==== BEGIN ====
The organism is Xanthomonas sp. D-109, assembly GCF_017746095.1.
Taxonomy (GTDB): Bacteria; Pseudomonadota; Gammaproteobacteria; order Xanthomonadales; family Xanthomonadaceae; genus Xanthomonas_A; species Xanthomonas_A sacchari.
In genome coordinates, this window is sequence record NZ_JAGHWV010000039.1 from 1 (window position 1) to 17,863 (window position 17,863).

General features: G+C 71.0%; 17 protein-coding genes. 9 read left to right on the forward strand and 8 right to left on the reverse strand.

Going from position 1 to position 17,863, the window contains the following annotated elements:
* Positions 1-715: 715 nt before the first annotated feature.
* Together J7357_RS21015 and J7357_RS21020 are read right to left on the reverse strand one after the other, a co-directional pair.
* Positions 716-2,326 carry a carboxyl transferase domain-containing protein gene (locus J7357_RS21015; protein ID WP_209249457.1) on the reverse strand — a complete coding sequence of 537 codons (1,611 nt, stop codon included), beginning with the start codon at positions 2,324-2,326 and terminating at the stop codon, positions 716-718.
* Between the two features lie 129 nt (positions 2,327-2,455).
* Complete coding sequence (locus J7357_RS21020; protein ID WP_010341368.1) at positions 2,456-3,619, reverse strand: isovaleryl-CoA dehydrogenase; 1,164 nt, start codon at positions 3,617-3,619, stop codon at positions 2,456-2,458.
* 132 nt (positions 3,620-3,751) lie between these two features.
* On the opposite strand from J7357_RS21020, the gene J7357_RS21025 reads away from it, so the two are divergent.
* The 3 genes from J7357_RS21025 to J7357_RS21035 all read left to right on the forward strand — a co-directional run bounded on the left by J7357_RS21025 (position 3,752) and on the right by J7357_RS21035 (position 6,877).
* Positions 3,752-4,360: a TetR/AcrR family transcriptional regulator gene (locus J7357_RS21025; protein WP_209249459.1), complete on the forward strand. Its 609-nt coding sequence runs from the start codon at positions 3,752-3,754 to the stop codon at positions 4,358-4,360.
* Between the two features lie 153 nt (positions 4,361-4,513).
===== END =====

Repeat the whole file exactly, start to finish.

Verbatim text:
The organism is Xanthomonas sp. D-109, assembly GCF_017746095.1.
Taxonomy (GTDB): Bacteria; Pseudomonadota; Gammaproteobacteria; order Xanthomonadales; family Xanthomonadaceae; genus Xanthomonas_A; species Xanthomonas_A sacchari.
In genome coordinates, this window is sequence record NZ_JAGHWV010000039.1 from 1 (window position 1) to 17,863 (window position 17,863).

General features: G+C 71.0%; 17 protein-coding genes. 9 read left to right on the forward strand and 8 right to left on the reverse strand.

Going from position 1 to position 17,863, the window contains the following annotated elements:
* Positions 1-715: 715 nt before the first annotated feature.
* Together J7357_RS21015 and J7357_RS21020 are read right to left on the reverse strand one after the other, a co-directional pair.
* Positions 716-2,326 carry a carboxyl transferase domain-containing protein gene (locus J7357_RS21015; protein ID WP_209249457.1) on the reverse strand — a complete coding sequence of 537 codons (1,611 nt, stop codon included), beginning with the start codon at positions 2,324-2,326 and terminating at the stop codon, positions 716-718.
* Between the two features lie 129 nt (positions 2,327-2,455).
* Complete coding sequence (locus J7357_RS21020; protein ID WP_010341368.1) at positions 2,456-3,619, reverse strand: isovaleryl-CoA dehydrogenase; 1,164 nt, start codon at positions 3,617-3,619, stop codon at positions 2,456-2,458.
* 132 nt (positions 3,620-3,751) lie between these two features.
* On the opposite strand from J7357_RS21020, the gene J7357_RS21025 reads away from it, so the two are divergent.
* The 3 genes from J7357_RS21025 to J7357_RS21035 all read left to right on the forward strand — a co-directional run bounded on the left by J7357_RS21025 (position 3,752) and on the right by J7357_RS21035 (position 6,877).
* Positions 3,752-4,360: a TetR/AcrR family transcriptional regulator gene (locus J7357_RS21025; protein WP_209249459.1), complete on the forward strand. Its 609-nt coding sequence runs from the start codon at positions 3,752-3,754 to the stop codon at positions 4,358-4,360.
* Between the two features lie 153 nt (positions 4,361-4,513).